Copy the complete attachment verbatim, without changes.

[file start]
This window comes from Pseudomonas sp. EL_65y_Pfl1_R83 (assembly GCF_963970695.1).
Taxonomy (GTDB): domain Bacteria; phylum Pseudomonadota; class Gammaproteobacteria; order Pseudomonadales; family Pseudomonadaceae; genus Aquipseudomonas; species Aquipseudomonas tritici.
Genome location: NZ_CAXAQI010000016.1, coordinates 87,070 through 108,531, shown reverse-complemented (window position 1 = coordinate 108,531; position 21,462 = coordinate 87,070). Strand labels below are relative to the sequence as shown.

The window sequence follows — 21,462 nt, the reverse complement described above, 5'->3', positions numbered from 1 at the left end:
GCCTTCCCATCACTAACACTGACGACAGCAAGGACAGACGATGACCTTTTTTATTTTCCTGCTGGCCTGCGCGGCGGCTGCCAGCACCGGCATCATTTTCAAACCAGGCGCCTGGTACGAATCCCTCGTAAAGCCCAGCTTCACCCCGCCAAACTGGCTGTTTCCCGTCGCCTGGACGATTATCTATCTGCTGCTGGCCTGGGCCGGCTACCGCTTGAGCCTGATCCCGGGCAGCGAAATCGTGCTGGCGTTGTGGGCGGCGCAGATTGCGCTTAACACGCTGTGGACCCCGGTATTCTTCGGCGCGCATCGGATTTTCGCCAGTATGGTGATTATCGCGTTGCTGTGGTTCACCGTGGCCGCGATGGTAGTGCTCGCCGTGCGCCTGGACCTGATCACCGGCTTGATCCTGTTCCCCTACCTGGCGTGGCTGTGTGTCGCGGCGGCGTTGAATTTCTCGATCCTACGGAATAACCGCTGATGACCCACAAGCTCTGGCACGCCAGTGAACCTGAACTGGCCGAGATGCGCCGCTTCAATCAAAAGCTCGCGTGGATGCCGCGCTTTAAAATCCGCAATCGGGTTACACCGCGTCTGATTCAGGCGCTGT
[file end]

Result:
This window comes from Pseudomonas sp. EL_65y_Pfl1_R83 (assembly GCF_963970695.1).
Taxonomy (GTDB): domain Bacteria; phylum Pseudomonadota; class Gammaproteobacteria; order Pseudomonadales; family Pseudomonadaceae; genus Aquipseudomonas; species Aquipseudomonas tritici.
Genome location: NZ_CAXAQI010000016.1, coordinates 87,070 through 108,531, shown reverse-complemented (window position 1 = coordinate 108,531; position 21,462 = coordinate 87,070). Strand labels below are relative to the sequence as shown.

The window sequence follows — 21,462 nt, the reverse complement described above, 5'->3', positions numbered from 1 at the left end:
GCCTTCCCATCACTAACACTGACGACAGCAAGGACAGACGATGACCTTTTTTATTTTCCTGCTGGCCTGCGCGGCGGCTGCCAGCACCGGCATCATTTTCAAACCAGGCGCCTGGTACGAATCCCTCGTAAAGCCCAGCTTCACCCCGCCAAACTGGCTGTTTCCCGTCGCCTGGACGATTATCTATCTGCTGCTGGCCTGGGCCGGCTACCGCTTGAGCCTGATCCCGGGCAGCGAAATCGTGCTGGCGTTGTGGGCGGCGCAGATTGCGCTTAACACGCTGTGGACCCCGGTATTCTTCGGCGCGCATCGGATTTTCGCCAGTATGGTGATTATCGCGTTGCTGTGGTTCACCGTGGCCGCGATGGTAGTGCTCGCCGTGCGCCTGGACCTGATCACCGGCTTGATCCTGTTCCCCTACCTGGCGTGGCTGTGTGTCGCGGCGGCGTTGAATTTCTCGATCCTACGGAATAACCGCTGATGACCCACAAGCTCTGGCACGCCAGTGAACCTGAACTGGCCGAGATGCGCCGCTTCAATCAAAAGCTCGCGTGGATGCCGCGCTTTAAAATCCGCAATCGGGTTACACCGCGTCTGATTCAGGCGCTGT